Skip to main content

Concordance of neonatal critical condition data between secondary databases: Florida and Texas birth certificate Linkage with medicaid analytic extract



Limited information is available about neonates’ critical conditions data quality. The study aim was to measure the agreement regarding presence of neonatal critical conditions between Medicaid Analytic eXtract claims data and Birth Certificate (BC) records.


Claims data files of neonates born between 1999–2010 and their mothers were linked to birth certificates in the states of Texas and Florida. In claims data, neonatal critical conditions were identified using medical encounter claims records within the first 30 days postpartum, while in birth certificates, the conditions were identified based on predetermined variables. We calculated the prevalence of cases within each data source that were identified by its comparator, in addition to calculating overall agreement and kappa statistics.


The sample included 558,224 and 981,120 neonates in Florida and Texas, respectively. Kappa values show poor agreement (< 20%) for all critical conditions except neonatal intensive care unit (NICU) admission, which showed moderate (> 50%) and substantial (> 60%) agreement in Florida and Texas, respectively. claims data resulted in higher prevalences and capture of a larger proportion of cases than the BC, except for assisted ventilation.


Claims data and BC showed low agreement on neonatal critical conditions except for NICU admission. Each data source identified cases most of which the comparator failed to capture, with higher prevalences estimated within claims data except for assisted ventilation.

Peer Review reports


Randomized clinical trials tend to exclude vulnerable populations such as pregnant women and neonates, children under 30 days of age, for ethical reasons [1, 2], necessitating observational studies, using prospective cohorts or real-world data to be the cornerstone for perinatal drug safety and effectiveness assessments. Studies that assess maternal and/or neonatal health outcomes rely commonly on administrative data sources including Birth Certificates (BCs) and claims data [3,4,5,6,7,8,9].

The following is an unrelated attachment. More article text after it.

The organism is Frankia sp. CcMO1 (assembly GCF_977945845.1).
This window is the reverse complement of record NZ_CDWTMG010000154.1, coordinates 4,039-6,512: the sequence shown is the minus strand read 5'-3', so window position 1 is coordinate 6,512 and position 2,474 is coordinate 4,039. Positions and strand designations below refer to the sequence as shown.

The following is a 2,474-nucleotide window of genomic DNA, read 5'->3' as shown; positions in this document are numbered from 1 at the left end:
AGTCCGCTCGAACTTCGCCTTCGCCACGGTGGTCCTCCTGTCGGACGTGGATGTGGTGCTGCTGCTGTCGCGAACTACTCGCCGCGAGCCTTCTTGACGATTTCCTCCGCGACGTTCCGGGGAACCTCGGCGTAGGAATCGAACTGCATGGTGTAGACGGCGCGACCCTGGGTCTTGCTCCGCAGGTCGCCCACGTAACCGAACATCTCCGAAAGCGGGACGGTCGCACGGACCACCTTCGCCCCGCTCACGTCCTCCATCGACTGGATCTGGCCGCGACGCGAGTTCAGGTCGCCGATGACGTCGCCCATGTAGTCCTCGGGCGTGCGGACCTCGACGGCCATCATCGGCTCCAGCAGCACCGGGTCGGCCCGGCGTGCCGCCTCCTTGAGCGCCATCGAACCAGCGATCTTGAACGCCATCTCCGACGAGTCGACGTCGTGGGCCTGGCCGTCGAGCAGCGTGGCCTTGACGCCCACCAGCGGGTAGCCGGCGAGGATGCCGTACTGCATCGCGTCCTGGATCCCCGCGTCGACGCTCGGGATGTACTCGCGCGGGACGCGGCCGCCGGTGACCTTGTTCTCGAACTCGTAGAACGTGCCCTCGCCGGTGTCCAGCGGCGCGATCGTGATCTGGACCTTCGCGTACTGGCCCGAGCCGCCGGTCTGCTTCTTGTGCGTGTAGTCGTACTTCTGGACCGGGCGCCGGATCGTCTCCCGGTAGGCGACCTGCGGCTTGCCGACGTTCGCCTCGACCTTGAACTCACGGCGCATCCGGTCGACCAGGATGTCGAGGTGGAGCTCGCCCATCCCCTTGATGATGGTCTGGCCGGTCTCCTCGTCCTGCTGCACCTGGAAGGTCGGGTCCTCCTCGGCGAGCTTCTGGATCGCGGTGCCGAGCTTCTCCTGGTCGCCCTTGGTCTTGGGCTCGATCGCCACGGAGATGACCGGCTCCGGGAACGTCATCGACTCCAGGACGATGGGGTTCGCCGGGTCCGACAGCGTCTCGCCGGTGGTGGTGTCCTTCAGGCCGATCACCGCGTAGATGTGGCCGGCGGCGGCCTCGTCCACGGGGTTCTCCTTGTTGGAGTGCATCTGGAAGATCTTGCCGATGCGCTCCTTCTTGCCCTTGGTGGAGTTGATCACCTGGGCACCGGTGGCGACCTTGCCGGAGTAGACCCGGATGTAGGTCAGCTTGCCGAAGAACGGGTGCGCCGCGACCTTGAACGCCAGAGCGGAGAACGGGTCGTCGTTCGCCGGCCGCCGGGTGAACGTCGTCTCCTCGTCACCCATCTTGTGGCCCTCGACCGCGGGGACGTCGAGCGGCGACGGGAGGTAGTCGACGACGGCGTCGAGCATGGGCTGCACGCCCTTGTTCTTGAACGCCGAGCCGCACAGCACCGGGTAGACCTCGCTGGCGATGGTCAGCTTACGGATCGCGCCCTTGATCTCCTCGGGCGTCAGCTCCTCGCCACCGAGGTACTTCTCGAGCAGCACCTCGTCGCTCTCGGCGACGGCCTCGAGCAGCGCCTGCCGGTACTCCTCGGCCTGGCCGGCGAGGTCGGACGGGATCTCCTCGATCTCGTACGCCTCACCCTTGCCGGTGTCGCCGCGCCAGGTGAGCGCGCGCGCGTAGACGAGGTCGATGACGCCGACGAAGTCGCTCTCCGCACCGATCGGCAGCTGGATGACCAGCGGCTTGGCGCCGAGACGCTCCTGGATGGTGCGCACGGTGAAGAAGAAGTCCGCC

BCs have been utilized widely for public health surveillance in maternal and neonatal epidemiology because they collect detailed information on delivery and the neonate’s condition in addition to information pertaining to pregnancy course and maternal characteristics. Claims data, on the other hand, provide rich longitudinal information on healthcare utilization that allows inferences about maternal clinical history and drug exposure before and during pregnancy and outcomes in mothers and infants after delivery. Because both data sources are not collected for research purposes, data quality is of concern. For studies that aim to make causal inferences about drug exposure and outcomes, misclassification bias, especially low specificity of outcome definitions [10], can bias the estimated exposure-outcome association. Accordingly, some studies have evaluated the quality of a number of variables in both BCs and claims data for multiple states [11,12,13,14,15], while others have used variables in BCs and/or claims data with unknown sensitivity (the ability to identify true cases) or specificity (the ability to identify true non-cases) [16,17,18].

Studies that have evaluated the validity of either BCs or claims data, usually against medical records, have centered around maternal variables including method of delivery, diabetes, hypertension, gestational age [19, 20], and major birth defects such as cleft palate or heart malformations [13, 15, 21]. Limited information is available about neonates’ critical conditions data quality such as birth injury or respiratory distress syndrome. This study aimed to evaluate the concordance between BCs and claims data on several neonatal critical conditions and quantified the extent of possible false positive cases in each data source.


Data Sources

Texas and Florida BC data from 1999–2010 were harnessed and deterministically linked to Medicaid claims data. BC data contain information on neonates’ demographics, date of birth, gestational age, weight, complications during labor, conditions and maternal data. The Medicaid Analytic eXtract (MAX) files include in- and outpatient encounter claims for neonates and their mothers in addition to pharmacy claims of dispensed prescriptions. We required that both neonates and their mothers be continuously enrolled in the insurance for at least 30 days postpartum to capture neonatal health information in claims data.

BC and MAX linkage